Yen Surges as Mexican Peso Drops Amid Tightening Election Raceby and
Dollar index heads for longest losing streak since July
Safe-haven demand boosts Treasury futures, Australian bonds
Japan’s yen climbed to a one-month high as a tightening U.S. election race spurred demand for the currency, which is traditionally regarded as a haven.
The yen climbed against most major peers, while the Mexican peso fell as a Fox News report about a probe into the Clinton Foundation spurred anxiety, according to Commonwealth Bank of Australia and Royal Bank of Scotland Group Plc. The peso, which has become a proxy for investors’ perceptions of who will win the White House, has dropped more than 3 percent in the last three days after the Federal Bureau of Investigation said it was re-opening an inquiry into Hillary Clinton’s use of an e-mail server. A gauge of the greenback dropped for a fifth day, the longest losing streak since July.
“Fear of the unknown drives sentiment and, with voting gap traps and black swans circling traders’ heads, the markets will become increasingly defensive over the next few days,” said Stephen Innes, a senior trader at Oanda Corp. in Singapore. “From my chair, it remains too close to call,” he said, referring to the election.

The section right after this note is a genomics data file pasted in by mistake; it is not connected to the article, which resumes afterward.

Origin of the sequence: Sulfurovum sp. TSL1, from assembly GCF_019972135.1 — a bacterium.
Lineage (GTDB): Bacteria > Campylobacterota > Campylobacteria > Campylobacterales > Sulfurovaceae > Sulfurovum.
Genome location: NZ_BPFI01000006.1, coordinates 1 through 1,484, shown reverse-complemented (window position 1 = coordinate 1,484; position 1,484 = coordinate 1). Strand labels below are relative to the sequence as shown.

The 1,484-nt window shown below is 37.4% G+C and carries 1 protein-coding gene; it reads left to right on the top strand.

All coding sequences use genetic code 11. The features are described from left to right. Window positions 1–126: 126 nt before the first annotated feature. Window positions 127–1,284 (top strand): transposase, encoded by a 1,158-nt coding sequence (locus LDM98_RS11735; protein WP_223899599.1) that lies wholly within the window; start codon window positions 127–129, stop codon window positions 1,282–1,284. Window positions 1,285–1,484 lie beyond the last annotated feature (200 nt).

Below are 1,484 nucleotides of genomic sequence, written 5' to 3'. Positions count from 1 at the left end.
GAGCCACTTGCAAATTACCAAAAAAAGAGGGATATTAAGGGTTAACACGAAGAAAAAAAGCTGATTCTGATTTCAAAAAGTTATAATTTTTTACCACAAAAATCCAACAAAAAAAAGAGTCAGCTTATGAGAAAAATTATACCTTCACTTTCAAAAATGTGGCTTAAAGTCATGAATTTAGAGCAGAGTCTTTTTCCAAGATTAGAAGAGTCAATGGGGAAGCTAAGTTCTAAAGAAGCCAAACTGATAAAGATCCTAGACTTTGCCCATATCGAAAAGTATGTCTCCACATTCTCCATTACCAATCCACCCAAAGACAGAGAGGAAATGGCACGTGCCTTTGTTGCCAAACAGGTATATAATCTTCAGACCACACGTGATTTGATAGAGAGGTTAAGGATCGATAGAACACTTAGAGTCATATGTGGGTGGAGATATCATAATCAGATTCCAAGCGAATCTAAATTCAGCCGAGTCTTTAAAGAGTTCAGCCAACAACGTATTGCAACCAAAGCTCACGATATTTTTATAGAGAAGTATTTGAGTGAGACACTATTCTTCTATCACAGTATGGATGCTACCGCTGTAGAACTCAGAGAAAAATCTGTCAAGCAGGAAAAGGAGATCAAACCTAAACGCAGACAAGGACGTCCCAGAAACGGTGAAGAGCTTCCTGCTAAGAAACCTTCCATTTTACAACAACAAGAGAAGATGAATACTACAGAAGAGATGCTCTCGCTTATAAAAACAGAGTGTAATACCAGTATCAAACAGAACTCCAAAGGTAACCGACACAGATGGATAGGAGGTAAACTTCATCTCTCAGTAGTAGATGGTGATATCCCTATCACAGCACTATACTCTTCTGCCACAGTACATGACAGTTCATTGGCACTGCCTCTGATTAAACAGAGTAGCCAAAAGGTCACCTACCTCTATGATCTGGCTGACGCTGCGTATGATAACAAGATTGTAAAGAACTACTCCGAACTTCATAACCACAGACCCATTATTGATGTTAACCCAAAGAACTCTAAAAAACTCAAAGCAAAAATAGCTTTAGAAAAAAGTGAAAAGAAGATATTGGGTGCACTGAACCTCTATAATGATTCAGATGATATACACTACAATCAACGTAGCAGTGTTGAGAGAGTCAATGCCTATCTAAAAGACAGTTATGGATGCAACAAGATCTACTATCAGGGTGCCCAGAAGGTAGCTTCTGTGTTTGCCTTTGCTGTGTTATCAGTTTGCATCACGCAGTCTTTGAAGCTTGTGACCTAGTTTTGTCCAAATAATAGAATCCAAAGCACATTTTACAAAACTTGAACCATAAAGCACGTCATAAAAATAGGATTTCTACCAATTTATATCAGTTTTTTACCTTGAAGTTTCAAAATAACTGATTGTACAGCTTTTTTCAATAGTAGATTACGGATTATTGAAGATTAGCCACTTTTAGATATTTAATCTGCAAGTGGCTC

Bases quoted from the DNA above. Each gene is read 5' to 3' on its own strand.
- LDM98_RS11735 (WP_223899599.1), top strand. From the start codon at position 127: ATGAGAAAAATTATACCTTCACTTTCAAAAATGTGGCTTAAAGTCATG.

The yen jumped 0.6 percent to 102.70 per dollar as of 6:51 a.m. in London. It reached 102.55, the strongest level since Oct. 4. The Mexican currency retreated 0.4 percent to 19.4415 against the greenback. The Bloomberg Dollar Spot Index was down 0.3 percent, taking its five-day losing streak to more than 1 percent. Japanese markets are shut for a holiday.
“The market’s concerned that the FBI investigation will swing next week’s election,” said Mansoor Mohi-uddin, a Singapore-based strategist at RBS.
The uncertainty ahead of the Nov. 8 election boosted the appeal of other safer assets. Treasury 10-year futures contracts for December delivery rose to the highest level in more than a week, while Australia’s 10-year bond yield slid four basis points to 2.3 percent.
The JPMorgan Chase & Co. index of global currency volatility rose to 10.39, the highest level since mid-September.
“As we run into the last few days, there will be controversies and all these rumors that will move the market in a bigger way,” said Peter Chia, foreign-exchange strategist at United Overseas Bank Ltd. in Singapore. “I expect the dollar weakness to persist all the way through election day. The impact of any economic data will be less in the coming few days.”